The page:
Return to work perspectives

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It is good practice for organisations to conduct a return to work interview following a period of long-term sickness absence. Keeping the interview objective, based on facts and not influenced by personal feelings or opinions is easily achievable with the right planning and preparation. 

Be organised, brainstorm from each perspective of the parties involved as detailed below, before you conduct the return to work interview. This will then provide you with a solid framework for discussion that is going to ensure you remain focused and fair. Using your judgement of the facts relevant to each of the 3 perspectives is going to eliminate emotion and keep you on track to staying objective. 

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Schedule a face to face informal return to work interview once you know when the employee will be back at work. Communication is vital for success, plan for reviews during the initial return period and these will vary depending upon whether a phased return is in place. Explain and discuss any changes to their work role or responsibilities. Where appropriate set and agree new objectives for the future, short-term and longer-term, use these as the basis in your agreed return to work review plan. This approach will enable you to support the individual and facilitate discussion should any further changes need to be made.

Prepare yourself for the interview thinking about each of the following different perspectives: your own, the employee and the 3rd person.

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  • Your perspective: be positive, supportive and welcoming. You don’t need to become a medic and fully understand the individual’s illness, it is more important to be a good manager. Be sensitive, understanding and aware of the situation. Support any recommended adjustments that you consider reasonable and ensure they are in place prior to the employee’s return to work where practicable (or at least ensure they are in hand). Make sure you comply with the Equality Act 2010  Duty on employers to make reasonable adjustments for their staff. Eliminate any emotion and focus on facts to help inform your decision-making, remember happy staff are proven to be more productive!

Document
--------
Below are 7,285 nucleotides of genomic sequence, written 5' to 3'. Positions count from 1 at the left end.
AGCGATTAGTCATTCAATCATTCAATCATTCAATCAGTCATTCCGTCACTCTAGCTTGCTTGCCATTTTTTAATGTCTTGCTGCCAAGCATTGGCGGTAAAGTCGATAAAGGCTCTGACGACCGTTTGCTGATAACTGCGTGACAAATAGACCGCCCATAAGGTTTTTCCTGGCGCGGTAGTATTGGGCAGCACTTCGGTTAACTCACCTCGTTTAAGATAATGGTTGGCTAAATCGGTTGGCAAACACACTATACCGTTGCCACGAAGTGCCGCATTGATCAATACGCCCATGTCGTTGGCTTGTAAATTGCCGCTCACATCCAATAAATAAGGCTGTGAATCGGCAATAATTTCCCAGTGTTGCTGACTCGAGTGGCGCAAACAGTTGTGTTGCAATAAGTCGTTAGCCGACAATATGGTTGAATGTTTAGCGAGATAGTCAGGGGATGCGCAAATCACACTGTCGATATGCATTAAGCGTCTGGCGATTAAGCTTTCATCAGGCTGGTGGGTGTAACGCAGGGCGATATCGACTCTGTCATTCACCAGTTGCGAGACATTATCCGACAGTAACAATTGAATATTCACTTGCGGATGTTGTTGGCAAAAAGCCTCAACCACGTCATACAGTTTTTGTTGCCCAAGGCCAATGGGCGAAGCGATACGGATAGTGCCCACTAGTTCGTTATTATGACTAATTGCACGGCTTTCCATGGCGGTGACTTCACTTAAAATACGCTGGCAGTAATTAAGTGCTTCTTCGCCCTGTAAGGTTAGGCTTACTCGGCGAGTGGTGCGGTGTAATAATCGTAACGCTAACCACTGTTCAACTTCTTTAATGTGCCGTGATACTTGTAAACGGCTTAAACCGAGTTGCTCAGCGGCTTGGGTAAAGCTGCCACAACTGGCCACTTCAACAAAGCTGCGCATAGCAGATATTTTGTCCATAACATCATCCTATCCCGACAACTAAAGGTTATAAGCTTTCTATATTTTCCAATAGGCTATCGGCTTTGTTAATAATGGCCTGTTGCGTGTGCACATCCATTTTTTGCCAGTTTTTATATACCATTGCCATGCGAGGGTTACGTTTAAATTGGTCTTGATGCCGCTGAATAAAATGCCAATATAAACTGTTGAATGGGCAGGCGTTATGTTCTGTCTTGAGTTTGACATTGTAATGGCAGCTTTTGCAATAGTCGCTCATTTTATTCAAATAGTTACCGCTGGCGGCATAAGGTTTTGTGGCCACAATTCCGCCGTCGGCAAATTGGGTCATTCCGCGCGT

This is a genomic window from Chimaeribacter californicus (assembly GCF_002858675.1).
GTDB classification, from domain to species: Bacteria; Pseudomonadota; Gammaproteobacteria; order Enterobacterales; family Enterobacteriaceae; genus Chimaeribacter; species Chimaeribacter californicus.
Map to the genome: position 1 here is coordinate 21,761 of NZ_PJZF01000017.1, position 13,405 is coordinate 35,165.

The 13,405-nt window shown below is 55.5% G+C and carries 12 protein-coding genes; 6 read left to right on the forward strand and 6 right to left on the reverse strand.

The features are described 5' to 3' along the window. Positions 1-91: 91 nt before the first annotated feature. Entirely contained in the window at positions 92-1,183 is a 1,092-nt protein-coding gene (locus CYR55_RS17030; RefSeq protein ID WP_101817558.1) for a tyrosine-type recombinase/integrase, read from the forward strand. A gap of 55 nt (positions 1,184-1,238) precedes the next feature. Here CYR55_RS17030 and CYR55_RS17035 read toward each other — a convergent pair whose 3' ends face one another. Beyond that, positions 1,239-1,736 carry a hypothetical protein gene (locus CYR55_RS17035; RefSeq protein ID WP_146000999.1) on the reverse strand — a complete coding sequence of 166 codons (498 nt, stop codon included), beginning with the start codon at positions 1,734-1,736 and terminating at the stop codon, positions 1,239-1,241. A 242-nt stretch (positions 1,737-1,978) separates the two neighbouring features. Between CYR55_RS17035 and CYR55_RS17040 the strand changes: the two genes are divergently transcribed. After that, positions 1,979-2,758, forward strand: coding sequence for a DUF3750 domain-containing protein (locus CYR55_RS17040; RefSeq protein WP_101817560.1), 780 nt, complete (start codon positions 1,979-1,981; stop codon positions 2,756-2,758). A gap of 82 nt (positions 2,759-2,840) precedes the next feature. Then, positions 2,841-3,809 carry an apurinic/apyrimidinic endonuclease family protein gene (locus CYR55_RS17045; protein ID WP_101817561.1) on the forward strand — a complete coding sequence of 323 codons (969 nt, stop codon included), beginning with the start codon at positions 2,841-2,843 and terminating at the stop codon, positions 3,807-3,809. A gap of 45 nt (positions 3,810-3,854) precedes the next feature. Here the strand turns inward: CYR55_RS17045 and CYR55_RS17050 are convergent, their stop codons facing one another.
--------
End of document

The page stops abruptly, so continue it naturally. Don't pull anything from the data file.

• The employee’s perspective: they will benefit from a sense of normality. It is important for their rehabilitation to regain financial independence, this will impact and improve their self-esteem and self-respect. The benefits to them of getting back in the workplace will have a positive impact on their health. Helping to keep their first few weeks back at work as low stress as possible is key. In your preparation think about how to avoid triggers for stress.
  • The 3rd perspective: think about how the individual’s return to work will affect the rest of your team, other employees in the business/organisation or possibly external clients/customers. If appropriate, how will you communicate any changes to make the return to work as seamless as possible for the individual and the 3rd parties involved? Thinking and planning around the bigger picture is going to help set the scene for how the individual can integrate back into their role successfully.

At the end of the day, everyone’s goal is to get back to business as usual or to create a new positive ‘usual’ – for all involved that you can move forward with. 

Have you used any other techniques to help stay objective in a return to work interview?